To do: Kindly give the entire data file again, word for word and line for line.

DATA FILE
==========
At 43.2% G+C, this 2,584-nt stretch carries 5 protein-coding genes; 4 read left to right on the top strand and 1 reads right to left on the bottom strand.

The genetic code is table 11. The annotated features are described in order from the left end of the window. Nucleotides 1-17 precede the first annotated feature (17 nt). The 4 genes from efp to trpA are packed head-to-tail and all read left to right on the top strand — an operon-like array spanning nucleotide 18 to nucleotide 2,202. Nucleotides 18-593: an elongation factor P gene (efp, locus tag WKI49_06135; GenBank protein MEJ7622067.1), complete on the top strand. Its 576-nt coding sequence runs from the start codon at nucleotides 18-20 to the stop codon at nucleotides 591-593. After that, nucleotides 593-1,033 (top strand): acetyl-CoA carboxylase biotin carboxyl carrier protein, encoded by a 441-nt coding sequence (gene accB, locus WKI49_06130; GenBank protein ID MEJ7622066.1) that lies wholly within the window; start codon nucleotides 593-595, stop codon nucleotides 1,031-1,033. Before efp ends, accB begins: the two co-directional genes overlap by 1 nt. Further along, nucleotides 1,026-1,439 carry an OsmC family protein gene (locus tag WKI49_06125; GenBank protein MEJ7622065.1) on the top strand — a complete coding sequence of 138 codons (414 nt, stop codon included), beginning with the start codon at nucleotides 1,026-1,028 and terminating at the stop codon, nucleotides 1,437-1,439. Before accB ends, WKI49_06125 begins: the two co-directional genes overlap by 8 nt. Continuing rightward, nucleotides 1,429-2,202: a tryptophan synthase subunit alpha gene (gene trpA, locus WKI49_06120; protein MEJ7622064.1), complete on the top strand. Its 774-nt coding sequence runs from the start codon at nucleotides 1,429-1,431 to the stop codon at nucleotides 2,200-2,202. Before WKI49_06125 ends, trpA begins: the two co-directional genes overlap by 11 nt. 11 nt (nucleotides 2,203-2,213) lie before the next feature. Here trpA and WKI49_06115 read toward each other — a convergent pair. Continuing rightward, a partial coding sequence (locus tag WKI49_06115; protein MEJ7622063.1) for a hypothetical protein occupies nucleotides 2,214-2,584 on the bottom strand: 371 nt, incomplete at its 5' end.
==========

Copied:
At 43.2% G+C, this 2,584-nt stretch carries 5 protein-coding genes; 4 read left to right on the top strand and 1 reads right to left on the bottom strand.

The genetic code is table 11. The annotated features are described in order from the left end of the window. Nucleotides 1-17 precede the first annotated feature (17 nt). The 4 genes from efp to trpA are packed head-to-tail and all read left to right on the top strand — an operon-like array spanning nucleotide 18 to nucleotide 2,202. Nucleotides 18-593: an elongation factor P gene (efp, locus tag WKI49_06135; GenBank protein MEJ7622067.1), complete on the top strand. Its 576-nt coding sequence runs from the start codon at nucleotides 18-20 to the stop codon at nucleotides 591-593. After that, nucleotides 593-1,033 (top strand): acetyl-CoA carboxylase biotin carboxyl carrier protein, encoded by a 441-nt coding sequence (gene accB, locus WKI49_06130; GenBank protein ID MEJ7622066.1) that lies wholly within the window; start codon nucleotides 593-595, stop codon nucleotides 1,031-1,033. Before efp ends, accB begins: the two co-directional genes overlap by 1 nt. Further along, nucleotides 1,026-1,439 carry an OsmC family protein gene (locus tag WKI49_06125; GenBank protein MEJ7622065.1) on the top strand — a complete coding sequence of 138 codons (414 nt, stop codon included), beginning with the start codon at nucleotides 1,026-1,028 and terminating at the stop codon, nucleotides 1,437-1,439. Before accB ends, WKI49_06125 begins: the two co-directional genes overlap by 8 nt. Continuing rightward, nucleotides 1,429-2,202: a tryptophan synthase subunit alpha gene (gene trpA, locus WKI49_06120; protein MEJ7622064.1), complete on the top strand. Its 774-nt coding sequence runs from the start codon at nucleotides 1,429-1,431 to the stop codon at nucleotides 2,200-2,202. Before WKI49_06125 ends, trpA begins: the two co-directional genes overlap by 11 nt. 11 nt (nucleotides 2,203-2,213) lie before the next feature. Here trpA and WKI49_06115 read toward each other — a convergent pair. Continuing rightward, a partial coding sequence (locus tag WKI49_06115; protein MEJ7622063.1) for a hypothetical protein occupies nucleotides 2,214-2,584 on the bottom strand: 371 nt, incomplete at its 5' end.